The accumulation of fat in the liver can lead to much more serious problems like cirrhosis of the liver (i.e. scarring of the liver that may lead to liver failure) if it gets out of hand. With that said, there is no easy way to go about “curing” the disease once it occurs, so taking a preventive approach is best. Although increased research may strengthen the theory that cannabidiol (CBD) administration helps to prevent alcohol-induced liver damage, cannabidiol is not an approved or definitively effective preventive treatment at the present time. To reduce your risk of developing liver problems, the American Liver Foundation suggests that you eat a well-balanced diet, limit your alcohol intake, and practice safe sex.


About Michael King

Michael King is an experienced professional with a background in finance, private equity, real estate and consulting. He is currently a principal in one of the leading Cannabis consulting firms in the country — Duard Ventures.

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Cayman Islands Make Medical Cannabis Introduction - Michael King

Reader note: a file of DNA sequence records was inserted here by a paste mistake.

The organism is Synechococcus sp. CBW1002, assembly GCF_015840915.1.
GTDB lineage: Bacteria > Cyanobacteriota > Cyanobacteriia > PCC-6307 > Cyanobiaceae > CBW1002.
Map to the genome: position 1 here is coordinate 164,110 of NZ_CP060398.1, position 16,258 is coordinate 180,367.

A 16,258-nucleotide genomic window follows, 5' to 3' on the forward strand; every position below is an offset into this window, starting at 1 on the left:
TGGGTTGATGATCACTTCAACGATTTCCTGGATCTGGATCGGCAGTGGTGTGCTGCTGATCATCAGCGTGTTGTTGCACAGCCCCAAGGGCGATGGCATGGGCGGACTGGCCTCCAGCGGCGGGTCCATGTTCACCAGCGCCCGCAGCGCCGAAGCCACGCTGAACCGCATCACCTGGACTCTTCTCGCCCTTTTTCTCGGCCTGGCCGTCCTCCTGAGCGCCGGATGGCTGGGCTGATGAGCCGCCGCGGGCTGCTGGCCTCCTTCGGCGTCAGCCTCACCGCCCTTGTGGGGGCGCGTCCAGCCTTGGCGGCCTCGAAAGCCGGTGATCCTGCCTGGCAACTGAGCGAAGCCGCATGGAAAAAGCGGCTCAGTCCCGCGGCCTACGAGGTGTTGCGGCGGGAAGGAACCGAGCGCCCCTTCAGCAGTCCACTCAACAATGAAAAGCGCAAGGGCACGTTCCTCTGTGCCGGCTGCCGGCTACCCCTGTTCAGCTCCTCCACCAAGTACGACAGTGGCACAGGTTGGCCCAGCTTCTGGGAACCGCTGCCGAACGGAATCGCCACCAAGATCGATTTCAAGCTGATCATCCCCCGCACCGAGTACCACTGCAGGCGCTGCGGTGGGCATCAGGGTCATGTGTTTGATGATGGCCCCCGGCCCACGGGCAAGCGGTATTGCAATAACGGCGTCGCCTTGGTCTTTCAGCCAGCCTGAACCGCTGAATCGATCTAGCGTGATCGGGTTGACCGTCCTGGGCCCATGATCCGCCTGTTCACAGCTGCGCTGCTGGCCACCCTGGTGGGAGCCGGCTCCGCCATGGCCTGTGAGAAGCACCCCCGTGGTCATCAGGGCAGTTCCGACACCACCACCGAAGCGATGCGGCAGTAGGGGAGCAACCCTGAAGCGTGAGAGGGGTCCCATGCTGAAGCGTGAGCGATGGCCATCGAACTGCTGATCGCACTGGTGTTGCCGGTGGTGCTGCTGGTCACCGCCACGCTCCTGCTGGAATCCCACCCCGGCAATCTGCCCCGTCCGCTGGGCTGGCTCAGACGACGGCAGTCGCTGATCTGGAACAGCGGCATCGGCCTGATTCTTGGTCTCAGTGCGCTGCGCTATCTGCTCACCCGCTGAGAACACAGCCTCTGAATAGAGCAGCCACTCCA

The Cayman Islands Make Ground-Breaking Medical Cannabis Introduction

Article Published by: medicaljane.com

In response to mounting evidence supporting the effective use of medical cannabis to treat chronic pain, seizures, and many other health problems, and in the face of case studies revealing life changing results for patients who incorporate cannabis into their healthcare plan, the Cayman Islands are making a ground-breaking medical cannabis introduction.

Medical Cannabis Introduced in Grand Cayman

Grand Cayman’s CTMH Doctors Hospital and Cayman Pharmacy Group have introduced medical cannabis for physician-selected patients who are residents in the Cayman Islands. During this initial phase, the primary focus is to engage and educate patients, and to track their progress.